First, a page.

A group of British lawmakers launch a fresh effort to interrogate Tony Blair for misleading the parliament and the public over the Iraq War, reflecting widespread frustration that a seven-year inquiry did not result in any accountability for the former prime minister. MPs from six parties will propose a motion Monday calling for a parliamentary committee to investigate the discrepancies between what Blair said publicly to the Chilcot Inquiry and privately about the war in Iraq especially to the US government, The Guardian reported Saturday.
The Chilcot Inquiry, established in 2009 to investigate Britain’s most controversial military engagement since the end of the Second World War, published its 6,000-page report in July. The long-awaited report offered a scathing critique of the military intervention, slamming Blair for being too eager to support then US President George W. Bush. The new move against Blair is being backed by Alex Salmond, MP and former first minister of Scotland, Westminster leader of Plaid Cymru Hywel Williams, Green Party co-leader Caroline Lucas as well as a number of senior Tory and Labour MPs.
Citing documents released under the Freedom of Information Act, The Guardian reported last week that the Chilcot Inquiry was designed by senior British civil servants to “avoid blame” and reduce the risk that individuals and the government could face legal action. Salmond also said some MPs believe that senior officials were “preoccupied with preventing previous and future prime ministers being held accountable”. “An example should be set, not just of improving government but holding people to account,” the MP added.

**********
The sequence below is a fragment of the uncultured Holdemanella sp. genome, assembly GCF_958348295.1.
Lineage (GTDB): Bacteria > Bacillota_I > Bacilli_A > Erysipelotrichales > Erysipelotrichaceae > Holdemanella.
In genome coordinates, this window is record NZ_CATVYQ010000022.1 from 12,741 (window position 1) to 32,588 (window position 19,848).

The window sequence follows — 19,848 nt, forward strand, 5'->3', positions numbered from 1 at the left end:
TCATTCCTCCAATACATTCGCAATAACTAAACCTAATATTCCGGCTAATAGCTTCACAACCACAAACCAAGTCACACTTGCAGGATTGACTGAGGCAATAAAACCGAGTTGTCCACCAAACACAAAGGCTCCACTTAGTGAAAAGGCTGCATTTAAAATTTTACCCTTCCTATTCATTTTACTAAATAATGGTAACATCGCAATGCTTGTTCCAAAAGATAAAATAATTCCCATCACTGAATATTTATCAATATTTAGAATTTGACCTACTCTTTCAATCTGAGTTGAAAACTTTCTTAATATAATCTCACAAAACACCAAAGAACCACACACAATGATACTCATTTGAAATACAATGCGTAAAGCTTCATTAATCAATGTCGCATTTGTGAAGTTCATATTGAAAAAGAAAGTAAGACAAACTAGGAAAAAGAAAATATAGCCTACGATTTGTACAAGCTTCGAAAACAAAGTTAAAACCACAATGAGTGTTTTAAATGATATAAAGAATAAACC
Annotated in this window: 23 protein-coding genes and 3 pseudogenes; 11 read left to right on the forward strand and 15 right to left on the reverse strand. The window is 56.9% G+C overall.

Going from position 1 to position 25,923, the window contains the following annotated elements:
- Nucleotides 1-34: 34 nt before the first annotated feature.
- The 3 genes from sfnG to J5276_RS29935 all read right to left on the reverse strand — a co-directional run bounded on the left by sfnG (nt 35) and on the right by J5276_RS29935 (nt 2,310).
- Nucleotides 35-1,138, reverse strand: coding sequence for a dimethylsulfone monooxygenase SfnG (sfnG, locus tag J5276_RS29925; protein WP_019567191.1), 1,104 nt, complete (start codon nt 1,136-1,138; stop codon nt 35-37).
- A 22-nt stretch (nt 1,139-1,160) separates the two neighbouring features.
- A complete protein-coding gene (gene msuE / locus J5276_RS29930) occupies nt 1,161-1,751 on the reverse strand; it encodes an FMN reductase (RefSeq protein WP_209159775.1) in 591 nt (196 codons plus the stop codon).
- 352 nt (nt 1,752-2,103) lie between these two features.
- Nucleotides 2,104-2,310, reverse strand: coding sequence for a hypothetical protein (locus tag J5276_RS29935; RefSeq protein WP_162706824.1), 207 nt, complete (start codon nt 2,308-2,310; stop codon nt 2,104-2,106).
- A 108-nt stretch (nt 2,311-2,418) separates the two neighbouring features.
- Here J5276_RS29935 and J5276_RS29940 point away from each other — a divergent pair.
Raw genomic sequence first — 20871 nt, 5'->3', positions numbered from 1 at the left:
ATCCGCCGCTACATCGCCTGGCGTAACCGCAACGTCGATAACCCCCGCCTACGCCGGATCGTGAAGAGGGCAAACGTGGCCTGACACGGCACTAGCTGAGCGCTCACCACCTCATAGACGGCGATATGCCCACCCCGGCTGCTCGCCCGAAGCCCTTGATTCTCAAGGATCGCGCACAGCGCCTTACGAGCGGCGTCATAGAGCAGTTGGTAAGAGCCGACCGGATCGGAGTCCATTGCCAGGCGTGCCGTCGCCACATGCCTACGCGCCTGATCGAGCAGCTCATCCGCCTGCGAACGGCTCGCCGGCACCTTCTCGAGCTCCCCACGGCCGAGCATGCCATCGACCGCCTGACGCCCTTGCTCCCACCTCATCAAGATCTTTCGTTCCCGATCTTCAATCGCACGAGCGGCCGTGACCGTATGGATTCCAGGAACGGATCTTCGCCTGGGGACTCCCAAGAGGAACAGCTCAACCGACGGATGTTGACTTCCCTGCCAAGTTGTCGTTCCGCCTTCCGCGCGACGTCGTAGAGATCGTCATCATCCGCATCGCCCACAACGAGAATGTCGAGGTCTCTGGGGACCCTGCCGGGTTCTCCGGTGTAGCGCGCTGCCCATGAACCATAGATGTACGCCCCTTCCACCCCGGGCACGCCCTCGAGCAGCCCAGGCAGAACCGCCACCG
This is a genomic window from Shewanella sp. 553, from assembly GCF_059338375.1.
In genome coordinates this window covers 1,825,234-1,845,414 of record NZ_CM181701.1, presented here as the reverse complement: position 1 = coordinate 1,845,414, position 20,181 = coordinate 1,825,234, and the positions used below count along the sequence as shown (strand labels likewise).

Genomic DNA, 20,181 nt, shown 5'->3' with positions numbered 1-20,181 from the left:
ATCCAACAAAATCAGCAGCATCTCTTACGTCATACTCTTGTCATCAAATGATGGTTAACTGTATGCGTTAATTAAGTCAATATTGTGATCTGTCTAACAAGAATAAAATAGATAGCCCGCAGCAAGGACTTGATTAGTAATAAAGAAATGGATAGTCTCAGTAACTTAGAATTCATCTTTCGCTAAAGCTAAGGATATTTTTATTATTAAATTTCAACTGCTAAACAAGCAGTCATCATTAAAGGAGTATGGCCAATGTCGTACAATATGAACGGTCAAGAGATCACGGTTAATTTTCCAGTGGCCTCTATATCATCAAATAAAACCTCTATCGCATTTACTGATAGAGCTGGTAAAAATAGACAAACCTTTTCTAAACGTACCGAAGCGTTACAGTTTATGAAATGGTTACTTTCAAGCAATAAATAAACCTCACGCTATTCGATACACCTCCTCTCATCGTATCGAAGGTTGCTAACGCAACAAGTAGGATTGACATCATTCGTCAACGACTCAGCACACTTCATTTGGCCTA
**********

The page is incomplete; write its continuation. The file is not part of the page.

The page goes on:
The new motion will be debated on Wednesday in Commons time allotted to the Scottish National Party. It says the Iraq inquiry “provided substantial evidence of misleading information presented by the then prime minister and others on the development of the then government’s policy towards the invasion of Iraq as shown most clearly in the contrast between private correspondence to the United States government and public statements to parliament and people.” The motion also asks the Commons Public Administration and Constitutional Affairs Committee to examine the “contrast in public and private policy and to report on what further action is necessary to help prevent repetition of this disastrous series of events.”
Salmond said the committee could recommend that Blair be stripped of membership of the Privy Council in London which formally advises the government. According to the Chilcot report, Blair had presented the case for war with “a certainty which was not justified” based on “flawed” intelligence about Iraq’s supposed weapons of mass destruction (WMD), which was not challenged as it should have been. It has long been speculated that Blair had offered strong backing to the Bush administration during his private conversations with the US president as planning was already underway for the Iraq invasion.
The inquiry revealed that Blair promised Bush back then, “I will be with you, whatever.” The new motion comes as Blair is positioning himself to return to British politics, seeking an office close to Parliament to shape the Brexit negotiations. The former prime minister is understood to have held talks with senior British ministers and officials recently to engineer a comeback, promising to champion the “politically homeless” in the UK. Since leaving Downing Street in 2007, Blair has largely remained disengaged in British politics because of his controversial instigation of the country’s involvement in the US-led war in Iraq.